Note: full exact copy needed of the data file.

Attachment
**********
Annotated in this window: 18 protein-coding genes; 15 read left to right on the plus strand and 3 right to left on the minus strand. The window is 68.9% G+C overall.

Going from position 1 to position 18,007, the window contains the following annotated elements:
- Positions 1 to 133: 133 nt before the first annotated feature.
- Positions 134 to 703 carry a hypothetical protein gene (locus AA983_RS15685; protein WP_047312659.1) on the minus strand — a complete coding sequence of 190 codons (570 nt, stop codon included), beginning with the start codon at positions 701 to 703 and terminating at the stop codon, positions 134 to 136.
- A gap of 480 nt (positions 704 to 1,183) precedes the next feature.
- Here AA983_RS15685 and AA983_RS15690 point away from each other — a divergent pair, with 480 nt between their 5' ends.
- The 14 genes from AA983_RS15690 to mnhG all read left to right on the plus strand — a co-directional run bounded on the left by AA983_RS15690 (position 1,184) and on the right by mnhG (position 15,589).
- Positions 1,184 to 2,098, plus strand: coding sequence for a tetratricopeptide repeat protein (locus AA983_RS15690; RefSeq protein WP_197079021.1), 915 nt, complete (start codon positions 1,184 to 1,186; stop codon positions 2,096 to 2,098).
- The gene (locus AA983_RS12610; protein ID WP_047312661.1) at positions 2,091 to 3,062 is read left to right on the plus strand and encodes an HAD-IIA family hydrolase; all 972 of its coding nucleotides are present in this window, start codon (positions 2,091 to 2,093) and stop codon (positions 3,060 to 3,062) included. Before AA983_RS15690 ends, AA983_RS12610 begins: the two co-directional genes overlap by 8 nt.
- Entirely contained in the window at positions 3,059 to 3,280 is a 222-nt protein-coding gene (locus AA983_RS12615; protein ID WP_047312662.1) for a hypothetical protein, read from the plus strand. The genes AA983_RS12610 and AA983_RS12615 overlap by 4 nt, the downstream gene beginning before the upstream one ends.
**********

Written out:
Annotated in this window: 18 protein-coding genes; 15 read left to right on the plus strand and 3 right to left on the minus strand. The window is 68.9% G+C overall.

Going from position 1 to position 18,007, the window contains the following annotated elements:
- Positions 1 to 133: 133 nt before the first annotated feature.
- Positions 134 to 703 carry a hypothetical protein gene (locus AA983_RS15685; protein WP_047312659.1) on the minus strand — a complete coding sequence of 190 codons (570 nt, stop codon included), beginning with the start codon at positions 701 to 703 and terminating at the stop codon, positions 134 to 136.
- A gap of 480 nt (positions 704 to 1,183) precedes the next feature.
- Here AA983_RS15685 and AA983_RS15690 point away from each other — a divergent pair, with 480 nt between their 5' ends.
- The 14 genes from AA983_RS15690 to mnhG all read left to right on the plus strand — a co-directional run bounded on the left by AA983_RS15690 (position 1,184) and on the right by mnhG (position 15,589).
- Positions 1,184 to 2,098, plus strand: coding sequence for a tetratricopeptide repeat protein (locus AA983_RS15690; RefSeq protein WP_197079021.1), 915 nt, complete (start codon positions 1,184 to 1,186; stop codon positions 2,096 to 2,098).
- The gene (locus AA983_RS12610; protein ID WP_047312661.1) at positions 2,091 to 3,062 is read left to right on the plus strand and encodes an HAD-IIA family hydrolase; all 972 of its coding nucleotides are present in this window, start codon (positions 2,091 to 2,093) and stop codon (positions 3,060 to 3,062) included. Before AA983_RS15690 ends, AA983_RS12610 begins: the two co-directional genes overlap by 8 nt.
- Entirely contained in the window at positions 3,059 to 3,280 is a 222-nt protein-coding gene (locus AA983_RS12615; protein ID WP_047312662.1) for a hypothetical protein, read from the plus strand. The genes AA983_RS12610 and AA983_RS12615 overlap by 4 nt, the downstream gene beginning before the upstream one ends.